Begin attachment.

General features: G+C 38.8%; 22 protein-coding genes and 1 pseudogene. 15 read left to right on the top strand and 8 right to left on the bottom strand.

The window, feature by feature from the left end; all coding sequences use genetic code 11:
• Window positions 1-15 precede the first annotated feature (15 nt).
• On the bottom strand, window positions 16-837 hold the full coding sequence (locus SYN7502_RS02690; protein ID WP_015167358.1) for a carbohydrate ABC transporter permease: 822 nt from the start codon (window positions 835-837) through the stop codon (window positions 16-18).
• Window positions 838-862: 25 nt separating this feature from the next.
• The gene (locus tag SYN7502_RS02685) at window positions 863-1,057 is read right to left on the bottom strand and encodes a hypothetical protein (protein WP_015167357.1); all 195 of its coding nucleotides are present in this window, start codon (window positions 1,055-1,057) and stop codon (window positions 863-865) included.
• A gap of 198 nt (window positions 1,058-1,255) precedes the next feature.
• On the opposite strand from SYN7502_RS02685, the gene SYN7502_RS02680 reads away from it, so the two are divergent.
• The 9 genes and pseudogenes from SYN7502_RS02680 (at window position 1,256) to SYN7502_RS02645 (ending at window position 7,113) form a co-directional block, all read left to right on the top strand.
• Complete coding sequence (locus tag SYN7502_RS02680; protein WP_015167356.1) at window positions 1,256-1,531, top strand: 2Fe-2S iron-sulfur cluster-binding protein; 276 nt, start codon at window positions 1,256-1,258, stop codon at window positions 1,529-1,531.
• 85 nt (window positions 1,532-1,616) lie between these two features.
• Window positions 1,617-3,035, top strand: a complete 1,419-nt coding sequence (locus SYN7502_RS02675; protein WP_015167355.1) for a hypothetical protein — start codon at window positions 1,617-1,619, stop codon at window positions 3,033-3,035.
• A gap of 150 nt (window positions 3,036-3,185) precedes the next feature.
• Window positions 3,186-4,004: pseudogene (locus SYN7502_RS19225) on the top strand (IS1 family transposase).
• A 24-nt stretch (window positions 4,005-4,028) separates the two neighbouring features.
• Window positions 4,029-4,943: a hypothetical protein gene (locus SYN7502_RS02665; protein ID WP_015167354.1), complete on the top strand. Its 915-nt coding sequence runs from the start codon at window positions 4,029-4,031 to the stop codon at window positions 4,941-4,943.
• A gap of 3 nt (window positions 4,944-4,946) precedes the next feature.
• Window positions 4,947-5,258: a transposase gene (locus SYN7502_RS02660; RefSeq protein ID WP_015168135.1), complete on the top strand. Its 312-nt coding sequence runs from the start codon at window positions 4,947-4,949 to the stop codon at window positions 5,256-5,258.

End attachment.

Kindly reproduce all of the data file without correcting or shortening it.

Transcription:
General features: G+C 38.8%; 22 protein-coding genes and 1 pseudogene. 15 read left to right on the top strand and 8 right to left on the bottom strand.

The window, feature by feature from the left end; all coding sequences use genetic code 11:
• Window positions 1-15 precede the first annotated feature (15 nt).
• On the bottom strand, window positions 16-837 hold the full coding sequence (locus SYN7502_RS02690; protein ID WP_015167358.1) for a carbohydrate ABC transporter permease: 822 nt from the start codon (window positions 835-837) through the stop codon (window positions 16-18).
• Window positions 838-862: 25 nt separating this feature from the next.
• The gene (locus tag SYN7502_RS02685) at window positions 863-1,057 is read right to left on the bottom strand and encodes a hypothetical protein (protein WP_015167357.1); all 195 of its coding nucleotides are present in this window, start codon (window positions 1,055-1,057) and stop codon (window positions 863-865) included.
• A gap of 198 nt (window positions 1,058-1,255) precedes the next feature.
• On the opposite strand from SYN7502_RS02685, the gene SYN7502_RS02680 reads away from it, so the two are divergent.
• The 9 genes and pseudogenes from SYN7502_RS02680 (at window position 1,256) to SYN7502_RS02645 (ending at window position 7,113) form a co-directional block, all read left to right on the top strand.
• Complete coding sequence (locus tag SYN7502_RS02680; protein WP_015167356.1) at window positions 1,256-1,531, top strand: 2Fe-2S iron-sulfur cluster-binding protein; 276 nt, start codon at window positions 1,256-1,258, stop codon at window positions 1,529-1,531.
• 85 nt (window positions 1,532-1,616) lie between these two features.
• Window positions 1,617-3,035, top strand: a complete 1,419-nt coding sequence (locus SYN7502_RS02675; protein WP_015167355.1) for a hypothetical protein — start codon at window positions 1,617-1,619, stop codon at window positions 3,033-3,035.
• A gap of 150 nt (window positions 3,036-3,185) precedes the next feature.
• Window positions 3,186-4,004: pseudogene (locus SYN7502_RS19225) on the top strand (IS1 family transposase).
• A 24-nt stretch (window positions 4,005-4,028) separates the two neighbouring features.
• Window positions 4,029-4,943: a hypothetical protein gene (locus SYN7502_RS02665; protein ID WP_015167354.1), complete on the top strand. Its 915-nt coding sequence runs from the start codon at window positions 4,029-4,031 to the stop codon at window positions 4,941-4,943.
• A gap of 3 nt (window positions 4,944-4,946) precedes the next feature.
• Window positions 4,947-5,258: a transposase gene (locus SYN7502_RS02660; RefSeq protein ID WP_015168135.1), complete on the top strand. Its 312-nt coding sequence runs from the start codon at window positions 4,947-4,949 to the stop codon at window positions 5,256-5,258.